On Part Two of our discussion on the sources of poverty in Africa, we cited a book by Martin Meredith. The book is called The State of Africa – A History of Fifty Years of Independence (2005); and we will use it for today’s instalment of our discussion on this topic.
Take note that Meredith has many other incisive books on the African continent. We will be using these books in the future, both for future articles and for the African Camp Fire (ACFS) Podcast. So please stay tuned. The ACFS Podcast, available on this website, is on Episode Three right now. Check it out.
On the topic of why Africa ended up like this, there are few works of history that are as complete as Meredith’s The State of Africa book.
The book begins with a brief rundown of the history of colonisation in Africa. The key aim of the book however, as the full title of the book indicates, is to catalogue what was back in 2005, when the book first came out, the first 50 years African countries after independence.
As the book jumps from one African country to another, you read in despair as African country after African country follows similar pitfalls. By the time you are halfway through the book, a very visible and painful pattern emerges.
That pattern is something like this: there is admirable fight for freedom and independence; a legendary African leader, or leaders, emerge from that fight; the people fall in love with these leaders; then, the leaders take over from the European colonisers. From that point on all hell breaks loose.
The years after colonisation are a complicated jumble of multiple events that eventually lead to confusion, chaos, coups de tat and counter coups de tat, tribalism, wars, genocide, widespread poverty and abject hunger.
Some of the events that contribute to this chaos are international in nature. One of those events is the Cold War between the USA and the Union of Soviet Socialist Republics (the USSR). Our current series on the ACFS podcast, called Cold War Pawns, is covering the Cold War in great detail.
So tune in into our podcast to learn about the Cold War.
On the podcast, we also state that the former colonial powers also played a nefarious role in the chaos that ensured after freedom arrived in Africa.
What is disappointing about this is that in most cases it is the leaders that are considered “fathers” of their respective countries that take the lead in perpetrating the dissolution in African countries.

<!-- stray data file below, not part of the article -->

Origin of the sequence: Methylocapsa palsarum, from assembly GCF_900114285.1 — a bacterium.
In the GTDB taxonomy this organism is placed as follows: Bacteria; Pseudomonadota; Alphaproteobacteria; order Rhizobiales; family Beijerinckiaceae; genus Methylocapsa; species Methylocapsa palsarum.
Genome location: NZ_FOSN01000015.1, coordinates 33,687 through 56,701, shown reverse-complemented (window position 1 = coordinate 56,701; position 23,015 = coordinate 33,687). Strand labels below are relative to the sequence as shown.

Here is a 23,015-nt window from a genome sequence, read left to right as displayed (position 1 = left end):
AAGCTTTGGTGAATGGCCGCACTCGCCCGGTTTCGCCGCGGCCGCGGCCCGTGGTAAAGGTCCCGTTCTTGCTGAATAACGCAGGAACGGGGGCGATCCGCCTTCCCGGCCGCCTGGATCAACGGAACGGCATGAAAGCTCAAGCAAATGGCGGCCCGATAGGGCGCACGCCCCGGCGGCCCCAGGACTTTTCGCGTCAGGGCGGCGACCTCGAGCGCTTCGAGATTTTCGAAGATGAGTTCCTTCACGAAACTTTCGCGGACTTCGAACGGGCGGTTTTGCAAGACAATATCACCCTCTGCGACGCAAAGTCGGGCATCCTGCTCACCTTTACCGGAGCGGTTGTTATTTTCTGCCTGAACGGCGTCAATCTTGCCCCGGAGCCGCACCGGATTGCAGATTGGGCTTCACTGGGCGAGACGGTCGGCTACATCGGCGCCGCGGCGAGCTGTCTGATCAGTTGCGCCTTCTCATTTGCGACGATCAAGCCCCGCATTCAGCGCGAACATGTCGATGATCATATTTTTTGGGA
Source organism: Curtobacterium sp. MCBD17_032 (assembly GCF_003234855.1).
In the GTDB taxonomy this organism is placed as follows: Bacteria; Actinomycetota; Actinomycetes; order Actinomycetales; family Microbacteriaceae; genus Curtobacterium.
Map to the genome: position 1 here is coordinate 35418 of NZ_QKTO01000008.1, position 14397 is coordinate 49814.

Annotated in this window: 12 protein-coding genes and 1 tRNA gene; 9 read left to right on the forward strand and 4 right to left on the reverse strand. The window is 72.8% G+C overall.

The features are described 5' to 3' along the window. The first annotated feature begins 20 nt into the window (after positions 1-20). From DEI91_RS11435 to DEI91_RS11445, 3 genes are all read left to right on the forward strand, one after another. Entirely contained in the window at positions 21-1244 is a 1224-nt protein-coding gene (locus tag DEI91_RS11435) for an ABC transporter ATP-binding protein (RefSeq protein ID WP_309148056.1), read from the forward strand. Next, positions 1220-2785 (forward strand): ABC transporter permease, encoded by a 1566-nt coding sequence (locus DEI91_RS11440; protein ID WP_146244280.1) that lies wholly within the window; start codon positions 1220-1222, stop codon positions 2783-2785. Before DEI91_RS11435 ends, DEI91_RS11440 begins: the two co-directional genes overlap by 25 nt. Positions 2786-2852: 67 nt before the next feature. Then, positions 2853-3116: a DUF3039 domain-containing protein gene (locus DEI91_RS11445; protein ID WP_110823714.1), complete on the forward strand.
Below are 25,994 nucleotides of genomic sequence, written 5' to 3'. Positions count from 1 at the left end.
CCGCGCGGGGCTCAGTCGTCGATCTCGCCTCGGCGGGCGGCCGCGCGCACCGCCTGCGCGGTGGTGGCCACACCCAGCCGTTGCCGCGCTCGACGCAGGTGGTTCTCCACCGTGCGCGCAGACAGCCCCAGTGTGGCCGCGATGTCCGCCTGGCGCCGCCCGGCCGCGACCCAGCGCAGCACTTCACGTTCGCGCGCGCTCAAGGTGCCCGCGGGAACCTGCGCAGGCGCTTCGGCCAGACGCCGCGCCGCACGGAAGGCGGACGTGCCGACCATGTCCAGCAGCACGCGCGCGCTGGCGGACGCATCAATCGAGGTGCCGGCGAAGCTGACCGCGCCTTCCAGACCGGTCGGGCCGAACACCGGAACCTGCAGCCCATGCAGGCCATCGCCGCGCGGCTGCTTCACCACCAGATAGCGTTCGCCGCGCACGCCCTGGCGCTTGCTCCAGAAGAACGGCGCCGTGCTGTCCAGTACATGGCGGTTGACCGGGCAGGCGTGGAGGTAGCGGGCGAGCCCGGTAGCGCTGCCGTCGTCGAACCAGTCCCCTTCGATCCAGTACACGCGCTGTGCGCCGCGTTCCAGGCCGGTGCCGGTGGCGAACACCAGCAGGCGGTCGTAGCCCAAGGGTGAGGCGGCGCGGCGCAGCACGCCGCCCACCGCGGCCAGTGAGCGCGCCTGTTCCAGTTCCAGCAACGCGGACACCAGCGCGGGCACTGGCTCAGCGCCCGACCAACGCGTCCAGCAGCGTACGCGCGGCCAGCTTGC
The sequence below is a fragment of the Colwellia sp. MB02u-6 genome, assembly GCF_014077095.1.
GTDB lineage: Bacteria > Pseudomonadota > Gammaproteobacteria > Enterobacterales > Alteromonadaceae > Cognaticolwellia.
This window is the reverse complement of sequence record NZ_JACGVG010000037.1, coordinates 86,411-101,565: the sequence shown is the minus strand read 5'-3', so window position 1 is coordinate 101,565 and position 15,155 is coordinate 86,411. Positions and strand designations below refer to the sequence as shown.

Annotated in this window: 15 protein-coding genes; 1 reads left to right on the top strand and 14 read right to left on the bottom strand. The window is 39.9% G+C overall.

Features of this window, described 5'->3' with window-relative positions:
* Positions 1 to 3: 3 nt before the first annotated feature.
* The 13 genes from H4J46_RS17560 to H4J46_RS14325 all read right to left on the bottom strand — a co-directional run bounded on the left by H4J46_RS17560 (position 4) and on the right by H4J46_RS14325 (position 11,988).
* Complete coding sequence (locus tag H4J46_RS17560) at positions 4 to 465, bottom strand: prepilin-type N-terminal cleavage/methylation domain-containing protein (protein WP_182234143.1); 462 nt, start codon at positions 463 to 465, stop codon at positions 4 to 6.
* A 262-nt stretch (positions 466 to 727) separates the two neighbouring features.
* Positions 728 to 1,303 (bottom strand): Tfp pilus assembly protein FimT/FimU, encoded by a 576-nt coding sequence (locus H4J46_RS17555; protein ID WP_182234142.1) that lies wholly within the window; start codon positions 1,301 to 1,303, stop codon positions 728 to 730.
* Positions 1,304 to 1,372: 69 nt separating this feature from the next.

Most of these leaders start out as good and caring individuals, who want nothing more than to serve their people. But soon something happens, something that is very difficult to ascertain. It is difficult to explain why these leaders go from great freedom fighters on behalf of their people to the bandits in chief.
Some of it though can be attributed to pure love of power. As soon as these former freedom fighters realise that they can lose power through proper democracy, they start tinkering with elections. In cases where they don’t tinker with the elections, after they lose an election they basically just stay in power through sheer military force.
At some point, they also began plundering the state on familial and tribal lines. The leaders’ tribe, family and clan are let loose on state resources. In many countries around the world, and throughout history, the stealing of state resources is more common than people in those countries would like to admit. We discussed this concept in our last article, Part Two. This is a concept that author Ian Morris has dubbed Stationery Banditry.
But Stationery Bandits, at least those that are able to be bandits on one hand, and great state builders on another, have to be careful in how they steal from the people. You can steal from the people until nothing is left, and the people become poor, or until the people are forced to react violently through a coup. In Africa, most of the Stationery Bandits that took power after colonisation stole until their states devolved into extreme chaos. Some of those African countries are even today considered as failed states.